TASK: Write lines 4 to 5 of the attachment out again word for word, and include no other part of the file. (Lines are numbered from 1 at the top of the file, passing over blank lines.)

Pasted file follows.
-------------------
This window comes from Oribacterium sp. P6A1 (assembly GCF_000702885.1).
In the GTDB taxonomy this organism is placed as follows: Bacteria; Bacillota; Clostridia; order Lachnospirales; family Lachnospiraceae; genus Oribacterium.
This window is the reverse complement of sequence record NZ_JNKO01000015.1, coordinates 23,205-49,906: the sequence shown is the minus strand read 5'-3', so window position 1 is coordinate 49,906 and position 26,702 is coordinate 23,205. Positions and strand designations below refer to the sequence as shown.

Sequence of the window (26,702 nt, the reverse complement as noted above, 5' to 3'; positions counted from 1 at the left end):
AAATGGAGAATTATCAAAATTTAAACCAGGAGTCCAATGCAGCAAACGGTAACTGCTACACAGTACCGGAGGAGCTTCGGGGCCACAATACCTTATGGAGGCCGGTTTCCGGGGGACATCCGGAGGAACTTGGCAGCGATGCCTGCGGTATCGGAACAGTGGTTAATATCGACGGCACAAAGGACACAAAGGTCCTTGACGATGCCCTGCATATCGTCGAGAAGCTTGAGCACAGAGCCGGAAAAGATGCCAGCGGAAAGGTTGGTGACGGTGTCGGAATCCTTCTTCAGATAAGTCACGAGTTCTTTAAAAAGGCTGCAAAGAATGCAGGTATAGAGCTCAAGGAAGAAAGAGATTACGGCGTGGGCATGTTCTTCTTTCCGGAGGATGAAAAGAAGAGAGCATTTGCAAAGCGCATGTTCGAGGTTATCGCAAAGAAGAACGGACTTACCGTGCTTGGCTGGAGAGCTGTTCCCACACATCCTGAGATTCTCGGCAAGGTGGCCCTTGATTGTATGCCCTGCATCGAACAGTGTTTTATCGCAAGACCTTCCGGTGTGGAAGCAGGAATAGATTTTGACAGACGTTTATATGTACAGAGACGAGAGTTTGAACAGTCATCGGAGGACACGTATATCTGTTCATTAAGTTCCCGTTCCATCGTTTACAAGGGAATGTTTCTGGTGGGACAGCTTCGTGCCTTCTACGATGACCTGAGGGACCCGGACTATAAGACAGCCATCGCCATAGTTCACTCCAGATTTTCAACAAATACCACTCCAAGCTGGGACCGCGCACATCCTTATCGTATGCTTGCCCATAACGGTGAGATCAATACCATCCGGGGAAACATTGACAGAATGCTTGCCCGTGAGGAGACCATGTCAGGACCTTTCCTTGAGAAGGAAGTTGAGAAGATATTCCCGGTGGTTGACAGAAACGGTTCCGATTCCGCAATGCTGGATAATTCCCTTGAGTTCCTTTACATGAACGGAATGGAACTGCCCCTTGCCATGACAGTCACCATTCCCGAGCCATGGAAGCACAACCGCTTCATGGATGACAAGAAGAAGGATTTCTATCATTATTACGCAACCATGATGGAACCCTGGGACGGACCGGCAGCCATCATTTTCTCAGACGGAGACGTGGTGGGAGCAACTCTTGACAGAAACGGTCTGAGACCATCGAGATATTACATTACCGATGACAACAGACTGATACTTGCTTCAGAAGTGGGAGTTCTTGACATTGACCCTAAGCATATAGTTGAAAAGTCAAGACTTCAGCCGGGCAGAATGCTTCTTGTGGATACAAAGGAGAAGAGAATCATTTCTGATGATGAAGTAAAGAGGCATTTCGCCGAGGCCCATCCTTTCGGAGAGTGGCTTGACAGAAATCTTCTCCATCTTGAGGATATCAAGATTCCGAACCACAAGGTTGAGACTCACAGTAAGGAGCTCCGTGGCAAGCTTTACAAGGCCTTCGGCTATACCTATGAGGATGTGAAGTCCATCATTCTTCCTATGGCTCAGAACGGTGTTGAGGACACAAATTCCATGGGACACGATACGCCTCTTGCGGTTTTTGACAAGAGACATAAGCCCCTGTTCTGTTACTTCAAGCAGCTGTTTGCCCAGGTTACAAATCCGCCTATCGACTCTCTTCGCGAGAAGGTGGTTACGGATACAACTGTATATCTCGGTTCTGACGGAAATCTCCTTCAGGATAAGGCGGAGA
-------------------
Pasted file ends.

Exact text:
Sequence of the window (26,702 nt, the reverse complement as noted above, 5' to 3'; positions counted from 1 at the left end):
AAATGGAGAATTATCAAAATTTAAACCAGGAGTCCAATGCAGCAAACGGTAACTGCTACACAGTACCGGAGGAGCTTCGGGGCCACAATACCTTATGGAGGCCGGTTTCCGGGGGACATCCGGAGGAACTTGGCAGCGATGCCTGCGGTATCGGAACAGTGGTTAATATCGACGGCACAAAGGACACAAAGGTCCTTGACGATGCCCTGCATATCGTCGAGAAGCTTGAGCACAGAGCCGGAAAAGATGCCAGCGGAAAGGTTGGTGACGGTGTCGGAATCCTTCTTCAGATAAGTCACGAGTTCTTTAAAAAGGCTGCAAAGAATGCAGGTATAGAGCTCAAGGAAGAAAGAGATTACGGCGTGGGCATGTTCTTCTTTCCGGAGGATGAAAAGAAGAGAGCATTTGCAAAGCGCATGTTCGAGGTTATCGCAAAGAAGAACGGACTTACCGTGCTTGGCTGGAGAGCTGTTCCCACACATCCTGAGATTCTCGGCAAGGTGGCCCTTGATTGTATGCCCTGCATCGAACAGTGTTTTATCGCAAGACCTTCCGGTGTGGAAGCAGGAATAGATTTTGACAGACGTTTATATGTACAGAGACGAGAGTTTGAACAGTCATCGGAGGACACGTATATCTGTTCATTAAGTTCCCGTTCCATCGTTTACAAGGGAATGTTTCTGGTGGGACAGCTTCGTGCCTTCTACGATGACCTGAGGGACCCGGACTATAAGACAGCCATCGCCATAGTTCACTCCAGATTTTCAACAAATACCACTCCAAGCTGGGACCGCGCACATCCTTATCGTATGCTTGCCCATAACGGTGAGATCAATACCATCCGGGGAAACATTGACAGAATGCTTGCCCGTGAGGAGACCATGTCAGGACCTTTCCTTGAGAAGGAAGTTGAGAAGATATTCCCGGTGGTTGACAGAAACGGTTCCGATTCCGCAATGCTGGATAATTCCCTTGAGTTCCTTTACATGAACGGAATGGAACTGCCCCTTGCCATGACAGTCACCATTCCCGAGCCATGGAAGCACAACCGCTTCATGGATGACAAGAAGAAGGATTTCTATCATTATTACGCAACCATGATGGAACCCTGGGACGGACCGGCAGCCATCATTTTCTCAGACGGAGACGTGGTGGGAGCAACTCTTGACAGAAACGGTCTGAGACCATCGAGATATTACATTACCGATGACAACAGACTGATACTTGCTTCAGAAGTGGGAGTTCTTGACATTGACCCTAAGCATATAGTTGAAAAGTCAAGACTTCAGCCGGGCAGAATGCTTCTTGTGGATACAAAGGAGAAGAGAATCATTTCTGATGATGAAGTAAAGAGGCATTTCGCCGAGGCCCATCCTTTCGGAGAGTGGCTTGACAGAAATCTTCTCCATCTTGAGGATATCAAGATTCCGAACCACAAGGTTGAGACTCACAGTAAGGAGCTCCGTGGCAAGCTTTACAAGGCCTTCGGCTATACCTATGAGGATGTGAAGTCCATCATTCTTCCTATGGCTCAGAACGGTGTTGAGGACACAAATTCCATGGGACACGATACGCCTCTTGCGGTTTTTGACAAGAGACATAAGCCCCTGTTCTGTTACTTCAAGCAGCTGTTTGCCCAGGTTACAAATCCGCCTATCGACTCTCTTCGCGAGAAGGTGGTTACGGATACAACTGTATATCTCGGTTCTGACGGAAATCTCCTTCAGGATAAGGCGGAGA